Driving through the desert makes global warming seem like a good thing

I know it’s counter-intuitive, but global warming might turn America’s vast southern desert into useful arable land.

Mojave desert deserts arable landWhen driving through the deserts of New Mexico, Arizona, and Southern California, my educated brain knows that those barren looking lands are, in fact, teeming with life. Plants that look ugly and scrubby to me provide provide shelter and sustenance to an abundance of small mammals, reptiles, birds, and insects.

Still, the American desert is not a land that provides much sustenance to humans. Driving through it, I made sure to be stocked up on water and never let my gas tank drop much below half full. I wanted some barrier against even the the thought of my car breaking down out there in the 104 degree heat.

If one shuts out the educated part of ones brain while driving down I-40, the one that says there is life out there, all that one sees is hundreds and hundreds of miles of . . . nothing. There’s very little human habitation (hence my always-semi-full gas tank), livestock are a rarity, and I couldn’t see anything that looked remotely like food crops. It’s just hot, dusty, and hostile.

What I couldn’t help thinking as I drove along was how little it takes to turn a desert into a fertile region. Think of the great irrigation projects in Mesopotamia or the annual desert reclamation that’s taken place along the Nile for thousands of years. Moreover, the “superbloom” that happened this spring in Death Valley was a reminder that Nature needs just a little water to be fruitful, very, very fruitful.

As I understand it, one of the main things that makes rain happen is an uptick in climate temperature. This uptick releases just some of the water trapped in the polar caps, which are estimated to have a lock on up to 75% of the earth’s fresh water. Water, as I said, makes deserts arable. If the world’s deserts could have access to enough water to bring forth crops, we could (a) feed billions more people and (b) have habitable lands for more people too. Even if we were to lose some coast line on continents around the world, it would almost certainly be made up for with new livable interior space.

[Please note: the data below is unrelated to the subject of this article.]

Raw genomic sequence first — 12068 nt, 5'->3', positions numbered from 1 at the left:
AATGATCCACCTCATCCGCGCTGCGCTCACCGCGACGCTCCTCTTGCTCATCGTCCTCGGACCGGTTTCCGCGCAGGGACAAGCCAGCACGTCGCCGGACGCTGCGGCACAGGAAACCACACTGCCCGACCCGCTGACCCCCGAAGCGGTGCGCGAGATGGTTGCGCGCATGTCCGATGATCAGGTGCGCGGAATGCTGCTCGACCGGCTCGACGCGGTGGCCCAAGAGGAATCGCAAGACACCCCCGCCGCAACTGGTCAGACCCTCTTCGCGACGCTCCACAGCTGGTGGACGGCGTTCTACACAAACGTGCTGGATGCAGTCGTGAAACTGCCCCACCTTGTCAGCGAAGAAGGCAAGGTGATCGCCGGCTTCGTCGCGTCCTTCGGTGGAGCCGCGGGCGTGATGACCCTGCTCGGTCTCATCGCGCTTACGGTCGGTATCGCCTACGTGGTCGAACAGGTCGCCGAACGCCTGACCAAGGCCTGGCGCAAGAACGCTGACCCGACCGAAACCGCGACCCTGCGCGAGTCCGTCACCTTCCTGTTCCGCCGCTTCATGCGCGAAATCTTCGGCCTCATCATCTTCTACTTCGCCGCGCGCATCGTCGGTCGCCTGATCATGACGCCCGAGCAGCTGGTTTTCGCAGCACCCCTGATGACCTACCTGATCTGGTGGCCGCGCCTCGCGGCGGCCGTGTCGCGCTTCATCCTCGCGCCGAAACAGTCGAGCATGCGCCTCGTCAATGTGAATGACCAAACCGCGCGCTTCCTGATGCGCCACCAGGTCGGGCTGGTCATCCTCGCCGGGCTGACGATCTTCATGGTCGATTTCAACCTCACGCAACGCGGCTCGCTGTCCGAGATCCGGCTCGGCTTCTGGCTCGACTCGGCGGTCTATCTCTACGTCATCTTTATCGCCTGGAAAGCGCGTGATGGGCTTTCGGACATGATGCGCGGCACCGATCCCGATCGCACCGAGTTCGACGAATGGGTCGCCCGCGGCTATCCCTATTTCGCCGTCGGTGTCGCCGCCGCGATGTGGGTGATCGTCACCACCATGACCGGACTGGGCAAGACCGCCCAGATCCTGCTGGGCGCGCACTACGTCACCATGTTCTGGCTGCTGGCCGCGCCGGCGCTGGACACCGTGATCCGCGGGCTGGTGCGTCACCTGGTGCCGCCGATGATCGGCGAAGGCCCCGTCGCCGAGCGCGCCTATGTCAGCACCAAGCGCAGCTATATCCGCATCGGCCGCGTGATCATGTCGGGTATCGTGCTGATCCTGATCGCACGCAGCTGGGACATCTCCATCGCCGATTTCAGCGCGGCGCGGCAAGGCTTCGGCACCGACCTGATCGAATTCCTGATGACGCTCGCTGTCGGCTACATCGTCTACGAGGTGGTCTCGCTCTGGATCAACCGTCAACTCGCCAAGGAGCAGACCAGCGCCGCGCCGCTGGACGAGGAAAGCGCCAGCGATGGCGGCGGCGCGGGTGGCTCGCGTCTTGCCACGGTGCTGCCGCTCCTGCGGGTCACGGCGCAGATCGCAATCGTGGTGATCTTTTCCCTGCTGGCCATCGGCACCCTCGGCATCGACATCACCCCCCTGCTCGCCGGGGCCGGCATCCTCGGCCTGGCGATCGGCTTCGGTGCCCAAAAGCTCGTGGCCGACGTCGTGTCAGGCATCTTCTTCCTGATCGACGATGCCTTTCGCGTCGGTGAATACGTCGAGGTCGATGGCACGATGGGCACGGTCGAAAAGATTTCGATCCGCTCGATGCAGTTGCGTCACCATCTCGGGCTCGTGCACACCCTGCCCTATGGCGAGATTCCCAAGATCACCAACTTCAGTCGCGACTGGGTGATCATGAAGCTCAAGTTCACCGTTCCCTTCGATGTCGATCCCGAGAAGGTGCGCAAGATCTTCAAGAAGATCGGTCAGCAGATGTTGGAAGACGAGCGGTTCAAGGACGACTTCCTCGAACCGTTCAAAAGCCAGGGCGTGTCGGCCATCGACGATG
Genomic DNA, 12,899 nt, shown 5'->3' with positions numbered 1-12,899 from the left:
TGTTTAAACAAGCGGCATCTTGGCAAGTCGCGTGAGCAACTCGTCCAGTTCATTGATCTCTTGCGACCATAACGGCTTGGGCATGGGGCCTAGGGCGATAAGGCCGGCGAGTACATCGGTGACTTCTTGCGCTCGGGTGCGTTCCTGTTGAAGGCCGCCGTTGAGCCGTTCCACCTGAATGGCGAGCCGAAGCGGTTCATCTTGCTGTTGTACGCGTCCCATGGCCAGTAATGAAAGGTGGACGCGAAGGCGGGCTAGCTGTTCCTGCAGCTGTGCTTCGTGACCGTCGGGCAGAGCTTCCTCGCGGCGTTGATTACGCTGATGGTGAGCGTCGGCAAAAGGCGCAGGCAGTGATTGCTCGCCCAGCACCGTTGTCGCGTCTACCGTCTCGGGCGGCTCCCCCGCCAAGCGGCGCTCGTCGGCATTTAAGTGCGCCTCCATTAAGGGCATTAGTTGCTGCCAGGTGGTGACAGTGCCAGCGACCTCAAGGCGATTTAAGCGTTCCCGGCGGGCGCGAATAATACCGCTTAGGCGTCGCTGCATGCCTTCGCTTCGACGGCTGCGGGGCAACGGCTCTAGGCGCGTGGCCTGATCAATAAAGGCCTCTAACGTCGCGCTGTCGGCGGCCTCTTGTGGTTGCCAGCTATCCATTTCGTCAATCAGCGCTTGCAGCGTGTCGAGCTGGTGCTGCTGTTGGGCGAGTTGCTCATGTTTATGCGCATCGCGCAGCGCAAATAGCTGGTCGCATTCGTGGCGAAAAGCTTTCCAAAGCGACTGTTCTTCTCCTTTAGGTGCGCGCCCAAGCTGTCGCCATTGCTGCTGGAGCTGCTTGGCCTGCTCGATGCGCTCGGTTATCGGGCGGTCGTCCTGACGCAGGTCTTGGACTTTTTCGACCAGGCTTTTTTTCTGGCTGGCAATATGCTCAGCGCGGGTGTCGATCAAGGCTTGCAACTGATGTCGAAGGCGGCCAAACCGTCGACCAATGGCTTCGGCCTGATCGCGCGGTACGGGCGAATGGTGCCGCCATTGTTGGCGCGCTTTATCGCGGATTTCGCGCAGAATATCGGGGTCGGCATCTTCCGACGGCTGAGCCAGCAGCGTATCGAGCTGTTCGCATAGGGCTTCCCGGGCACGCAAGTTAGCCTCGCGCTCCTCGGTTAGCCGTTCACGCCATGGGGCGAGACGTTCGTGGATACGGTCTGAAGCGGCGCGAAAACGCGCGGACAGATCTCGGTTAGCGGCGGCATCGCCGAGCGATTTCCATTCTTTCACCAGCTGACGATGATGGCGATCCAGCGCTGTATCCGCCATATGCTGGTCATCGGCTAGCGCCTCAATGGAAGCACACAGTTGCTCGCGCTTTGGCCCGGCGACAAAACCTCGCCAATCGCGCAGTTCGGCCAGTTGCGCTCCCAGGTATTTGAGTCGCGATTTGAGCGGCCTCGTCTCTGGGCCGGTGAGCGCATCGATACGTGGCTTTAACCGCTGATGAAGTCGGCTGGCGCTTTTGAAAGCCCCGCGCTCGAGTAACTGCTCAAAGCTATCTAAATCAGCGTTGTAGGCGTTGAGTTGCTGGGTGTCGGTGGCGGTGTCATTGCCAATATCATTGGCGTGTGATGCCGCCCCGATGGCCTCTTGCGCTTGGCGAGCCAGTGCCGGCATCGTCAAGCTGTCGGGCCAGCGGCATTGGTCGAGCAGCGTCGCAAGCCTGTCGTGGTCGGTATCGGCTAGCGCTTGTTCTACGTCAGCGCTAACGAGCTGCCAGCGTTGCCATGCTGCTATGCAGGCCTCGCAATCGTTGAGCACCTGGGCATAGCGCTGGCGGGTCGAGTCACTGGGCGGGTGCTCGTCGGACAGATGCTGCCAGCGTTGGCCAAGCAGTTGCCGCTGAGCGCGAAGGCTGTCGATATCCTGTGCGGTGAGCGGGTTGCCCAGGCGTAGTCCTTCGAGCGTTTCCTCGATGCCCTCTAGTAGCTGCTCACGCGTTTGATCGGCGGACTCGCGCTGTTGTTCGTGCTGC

That’s just one of the reasons it’s so desperately and ironically funny that the world’s elite frame their terror about global warming as a concern for “the little people.” In fact, their real hysteria comes about because their exclusive beachfront enclaves will vanish, even as the desert space around them that protects them from the hoi polloi will become a rich source of sustenance and shelter. The global cooling they seek (and which the sun seems intent upon imposing on us in any event), will simply decrease available arable land, increasing both economic inequity and starvation around the world.

My ruminations about warmth and more arable land find support in history. John Kelly’s The Great Mortality: An Intimate History of the Black Death, the Most Devastating Plague of All Time is an elegantly written book that reminds us how well the world does with a little warmth:

Sometime between 750 and 800, Europe entered the Little Optimum, * a period of global warming. Across the continent, temperatures increased by an average of more than 1 degree Celsius, but, rather than producing catastrophe, as many current theorists of global warming predict, the warm weather produced abundance. England and Poland became wine-growing countries, and even the inhabitants of Greenland began experimenting with vineyards. More important , the warm weather turned marginal farmland into decent farmland, and decent farmland into good farmland. In the final centuries of Roman rule, crop yields had fallen to two and three to one—a yield represents the amount of seed harvested to the amount planted: a return so meager, the Roman agricultural writer Columella feared that the land had grown old. In the eleventh and twelfth centuries, as winters became milder and summers warmer and drier, European farms began to produce yields of five and six to one, unprecedented by medieval standards.

When the Medieval Warming period ended, crop yields collapsed, leading to mass starvation. This lowered people’s resiliency, making them vulnerable to the Black Death. During its run, the Black Death killed 1/3 to 1/2 of Europe’s already declining population. Science can probably protect us from the worst of global cooling but we’d honestly do a lot better if the world warmed up a bit . . . even if the pooh-bahs in their coastal mansions got eroded out of their homes.